WOMEN AND MEDS: A Documentary About Women, Meds & Pregnancy – Mutha Magazine

99 Problems

Published on September 3rd, 2013 | by Dina Fiasconaro

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WOMEN AND MEDS: A Documentary About Women, Meds & Pregnancy

Dina point

By Dina Fiasconaro

A year and a half ago, I started working on a feature documentary film, Women and Meds, about the options women face when they want to have children but take medication for mental illness. The process has been personal, and I hope it will be helpful and insightful to others as well.

I remember having social anxiety as far back as 3rd or 4th grade. I tell a story in the film about my pencil breaking during a test, and how rather than getting up and crossing the classroom to sharpen my pencil, I finished the test with the tiny stub of lead in my finger, because I was terrified to cross the classroom.  I started having panic attacks in college, and then my anxiety became full-blown in graduate school, where I was faced with an enormous amount of pressure to succeed as a filmmaker. From there, I went through a period of heavy psychotropic medication use as well as recreational drug use to medicate the anxiety, and subsequent recovery. I have been learning how to manage and deal with my anxiety on a more positive and holistic level ever since.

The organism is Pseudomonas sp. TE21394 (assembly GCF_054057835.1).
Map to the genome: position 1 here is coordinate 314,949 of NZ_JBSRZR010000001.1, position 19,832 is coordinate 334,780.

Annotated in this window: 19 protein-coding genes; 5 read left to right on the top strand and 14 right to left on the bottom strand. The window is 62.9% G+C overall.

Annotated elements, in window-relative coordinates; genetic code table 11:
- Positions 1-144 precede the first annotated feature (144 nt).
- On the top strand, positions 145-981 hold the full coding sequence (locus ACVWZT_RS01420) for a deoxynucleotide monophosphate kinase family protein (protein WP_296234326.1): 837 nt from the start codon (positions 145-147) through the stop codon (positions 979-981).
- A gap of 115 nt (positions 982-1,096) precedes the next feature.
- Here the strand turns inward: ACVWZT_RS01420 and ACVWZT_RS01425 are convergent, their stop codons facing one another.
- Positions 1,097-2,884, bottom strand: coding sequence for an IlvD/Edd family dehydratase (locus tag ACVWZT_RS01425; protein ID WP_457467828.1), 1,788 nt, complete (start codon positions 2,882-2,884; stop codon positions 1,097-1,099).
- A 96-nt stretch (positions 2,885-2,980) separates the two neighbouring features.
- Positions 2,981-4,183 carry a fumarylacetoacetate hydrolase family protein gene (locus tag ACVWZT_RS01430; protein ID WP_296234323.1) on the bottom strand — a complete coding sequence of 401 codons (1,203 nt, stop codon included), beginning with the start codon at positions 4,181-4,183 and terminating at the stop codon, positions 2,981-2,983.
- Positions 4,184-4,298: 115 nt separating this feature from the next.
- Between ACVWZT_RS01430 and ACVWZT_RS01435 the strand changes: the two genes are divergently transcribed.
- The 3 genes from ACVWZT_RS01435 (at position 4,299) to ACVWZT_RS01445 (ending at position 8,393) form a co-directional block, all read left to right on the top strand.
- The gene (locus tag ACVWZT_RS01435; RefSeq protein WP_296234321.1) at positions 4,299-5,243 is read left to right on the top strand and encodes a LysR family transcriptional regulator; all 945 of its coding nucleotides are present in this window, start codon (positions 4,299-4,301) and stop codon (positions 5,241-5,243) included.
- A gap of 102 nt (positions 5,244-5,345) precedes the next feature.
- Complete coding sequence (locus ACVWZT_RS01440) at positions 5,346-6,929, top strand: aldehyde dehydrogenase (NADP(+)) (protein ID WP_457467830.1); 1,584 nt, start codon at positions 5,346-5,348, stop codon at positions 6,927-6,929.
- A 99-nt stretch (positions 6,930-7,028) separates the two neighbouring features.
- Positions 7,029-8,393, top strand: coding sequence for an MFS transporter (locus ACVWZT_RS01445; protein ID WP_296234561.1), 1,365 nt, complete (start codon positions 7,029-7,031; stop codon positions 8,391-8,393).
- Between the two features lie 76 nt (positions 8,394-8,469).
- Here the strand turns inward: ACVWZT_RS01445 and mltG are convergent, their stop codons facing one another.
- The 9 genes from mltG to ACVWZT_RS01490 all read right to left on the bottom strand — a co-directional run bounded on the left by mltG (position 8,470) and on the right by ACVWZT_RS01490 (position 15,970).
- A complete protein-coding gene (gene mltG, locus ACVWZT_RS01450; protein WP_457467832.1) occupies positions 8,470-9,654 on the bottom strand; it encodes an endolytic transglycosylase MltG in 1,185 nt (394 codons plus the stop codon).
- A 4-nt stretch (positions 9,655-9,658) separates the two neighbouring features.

Dina & Gary laugh on couch